Just ask eighty-six year old Rita Fincher in Park Hills, Missouri and she will tell you it is never too late to start a new beginning.
After raising ten children in a mobile home, her current dwelling was literally falling in around her when her children and grand children came to the rescue. One of the grandsons was in the real estate business and learned of a vacant home that had been foreclosed and owned by a local bank. With the help of the USDA Rural Development direct home loan program she applied through the Farmington, Missouri office and was determined eligible. The house was structurally sound but needed lots of tender loving care. With some financial help from the local bank and USDA Rural Development, her family, church friends, and neighbors made the needed repairs and improvements. Read more »
U.S. Historical Marker for Methodist church in Swan Quarter.
Back in 1876, the Methodists of the coastal community of Swan Quarter, NC were keenly aware of flooding issues from heavy rain and high tides. As a result, they sought property less prone to flooding for a new church. But their efforts to purchase a specific vacant lot on high ground were unsuccessful, so the church was built near the heart of the town on a lower lot. Read more »
Jill Bell and daughter Anna helping with the summer harvest for CSA shares.
Development can often benefit communities at the expense of agriculture; many of Utah’s farms are quickly being replaced by expanding residential, commercial and industrial development. Now many farmers and consumers have joined forces to increase the sustainability of agriculture in Utah with community supported agriculture, especially along the Wasatch Front. Community supported agriculture (CSA) is a way for consumers to directly invest in local farms and receive a regular delivery of fresh fruits, vegetables and other local products. Read more »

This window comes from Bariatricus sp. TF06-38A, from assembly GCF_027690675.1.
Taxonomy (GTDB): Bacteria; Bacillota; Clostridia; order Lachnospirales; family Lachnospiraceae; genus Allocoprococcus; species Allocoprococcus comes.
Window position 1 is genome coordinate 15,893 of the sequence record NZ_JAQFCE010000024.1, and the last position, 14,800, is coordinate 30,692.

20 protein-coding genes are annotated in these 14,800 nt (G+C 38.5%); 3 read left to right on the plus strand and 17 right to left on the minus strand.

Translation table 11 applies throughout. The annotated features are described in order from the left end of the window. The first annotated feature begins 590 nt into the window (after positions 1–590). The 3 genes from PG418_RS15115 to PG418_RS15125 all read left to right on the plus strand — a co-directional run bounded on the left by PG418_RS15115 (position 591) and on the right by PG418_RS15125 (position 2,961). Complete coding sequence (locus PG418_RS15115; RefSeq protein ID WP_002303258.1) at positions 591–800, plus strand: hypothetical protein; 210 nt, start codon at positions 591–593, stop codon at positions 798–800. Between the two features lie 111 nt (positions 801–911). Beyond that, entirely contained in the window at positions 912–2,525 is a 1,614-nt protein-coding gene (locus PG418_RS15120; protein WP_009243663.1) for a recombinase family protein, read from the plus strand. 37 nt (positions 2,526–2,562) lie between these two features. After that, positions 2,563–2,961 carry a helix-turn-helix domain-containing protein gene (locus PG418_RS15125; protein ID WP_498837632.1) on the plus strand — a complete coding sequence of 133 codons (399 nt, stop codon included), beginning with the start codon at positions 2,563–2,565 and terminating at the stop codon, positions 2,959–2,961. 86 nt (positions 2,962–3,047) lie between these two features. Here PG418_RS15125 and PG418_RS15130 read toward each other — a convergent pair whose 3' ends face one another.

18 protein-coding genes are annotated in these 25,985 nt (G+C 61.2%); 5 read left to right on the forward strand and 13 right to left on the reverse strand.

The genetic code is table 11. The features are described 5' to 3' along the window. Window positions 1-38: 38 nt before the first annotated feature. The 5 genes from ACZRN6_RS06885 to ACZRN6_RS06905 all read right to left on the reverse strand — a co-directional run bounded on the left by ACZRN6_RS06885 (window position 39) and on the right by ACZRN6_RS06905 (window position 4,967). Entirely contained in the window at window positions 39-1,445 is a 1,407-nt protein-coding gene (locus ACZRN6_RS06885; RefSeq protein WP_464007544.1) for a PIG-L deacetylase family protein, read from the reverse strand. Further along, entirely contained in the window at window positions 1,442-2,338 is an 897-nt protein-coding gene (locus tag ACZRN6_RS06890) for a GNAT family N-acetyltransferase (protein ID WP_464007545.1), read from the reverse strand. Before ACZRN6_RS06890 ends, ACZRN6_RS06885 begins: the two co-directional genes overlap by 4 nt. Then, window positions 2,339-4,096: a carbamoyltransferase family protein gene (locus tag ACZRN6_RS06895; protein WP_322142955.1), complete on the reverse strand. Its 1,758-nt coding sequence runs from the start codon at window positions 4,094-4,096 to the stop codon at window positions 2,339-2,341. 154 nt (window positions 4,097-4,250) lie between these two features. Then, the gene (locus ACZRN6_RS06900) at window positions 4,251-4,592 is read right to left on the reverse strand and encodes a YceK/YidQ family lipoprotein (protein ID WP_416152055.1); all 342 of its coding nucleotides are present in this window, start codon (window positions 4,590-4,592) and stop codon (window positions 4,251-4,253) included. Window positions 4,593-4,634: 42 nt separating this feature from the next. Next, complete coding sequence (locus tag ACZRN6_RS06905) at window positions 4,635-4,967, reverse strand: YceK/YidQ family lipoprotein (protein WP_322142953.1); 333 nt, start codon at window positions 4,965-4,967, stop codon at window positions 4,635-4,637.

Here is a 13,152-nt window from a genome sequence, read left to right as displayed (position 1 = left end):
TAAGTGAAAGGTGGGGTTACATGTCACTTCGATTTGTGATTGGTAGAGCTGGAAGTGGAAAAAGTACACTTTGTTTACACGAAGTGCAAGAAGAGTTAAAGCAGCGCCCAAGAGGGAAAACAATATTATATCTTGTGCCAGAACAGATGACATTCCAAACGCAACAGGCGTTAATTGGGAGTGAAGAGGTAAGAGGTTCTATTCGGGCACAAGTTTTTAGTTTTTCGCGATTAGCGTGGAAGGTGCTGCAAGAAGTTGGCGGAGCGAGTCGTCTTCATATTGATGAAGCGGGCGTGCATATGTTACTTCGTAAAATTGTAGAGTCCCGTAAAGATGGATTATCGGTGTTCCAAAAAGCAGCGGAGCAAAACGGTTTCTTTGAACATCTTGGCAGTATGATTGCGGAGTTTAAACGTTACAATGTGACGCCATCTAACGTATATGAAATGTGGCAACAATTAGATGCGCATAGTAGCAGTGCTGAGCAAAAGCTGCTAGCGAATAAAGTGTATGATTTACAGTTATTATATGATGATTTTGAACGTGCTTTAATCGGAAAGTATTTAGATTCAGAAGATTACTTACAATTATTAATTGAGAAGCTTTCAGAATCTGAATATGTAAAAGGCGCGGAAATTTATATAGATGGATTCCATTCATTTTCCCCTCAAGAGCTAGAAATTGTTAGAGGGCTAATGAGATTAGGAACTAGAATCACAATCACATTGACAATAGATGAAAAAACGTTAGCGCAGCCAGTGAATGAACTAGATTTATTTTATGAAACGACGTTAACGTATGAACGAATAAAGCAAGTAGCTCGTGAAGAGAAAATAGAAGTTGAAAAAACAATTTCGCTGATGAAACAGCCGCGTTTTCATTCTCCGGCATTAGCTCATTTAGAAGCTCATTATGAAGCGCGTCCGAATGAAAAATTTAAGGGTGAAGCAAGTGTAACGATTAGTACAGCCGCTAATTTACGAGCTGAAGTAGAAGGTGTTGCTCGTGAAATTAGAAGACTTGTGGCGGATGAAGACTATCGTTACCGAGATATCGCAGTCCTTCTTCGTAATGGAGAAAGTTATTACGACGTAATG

In September of 2009, the Department of Agriculture launched the ‘Know Your Farmer, Know Your Food’ initiative. The initiative has been applauded by farmers and ranchers across the country as a key resource in helping to break down barriers to agriculture and economic development. Every day we get questions from farmers, ranchers, consumers and communities wanting to know how ‘Know Your Farmer’ applies to them. So we sat down with Agriculture Deputy Secretary Kathleen Merrigan to help answer some of those questions: Read more »
These past months have brought tough times for folks across the nation. Unusual weather patterns – too much water in some places, not enough elsewhere – have driven thousands of Americans from their homes, and threatened their livelihoods.
Other families have seen their lives turned upside down by tornados or threatened by historic wildfires.
In these difficult times, my heart goes out to all of those who have been touched by these disasters. And I want folks to know that at USDA – and across the federal government – we are we are doing our best to serve all those who have been affected. Read more »
I just came back from Orlando, Florida where I attended a meeting of the Produce Safety Alliance, a joint project by the U.S. Department of Agriculture (USDA), the U.S. Food and Drug Administration (FDA) and Cornell University to provide farmers who grow and market fruits and vegetables with training and education about on-farm food safety practices.
At that meeting I talked about how America’s farmers and ranchers are one of our nation’s greatest assets. We rely on them for our food, to preserve our environment and to help strengthen our nation’s economy. I talked about the importance of the USDA and FDA working together to address on- farm food safety practices in a way that grows and strengthens America’s farms and rural communities. Read more »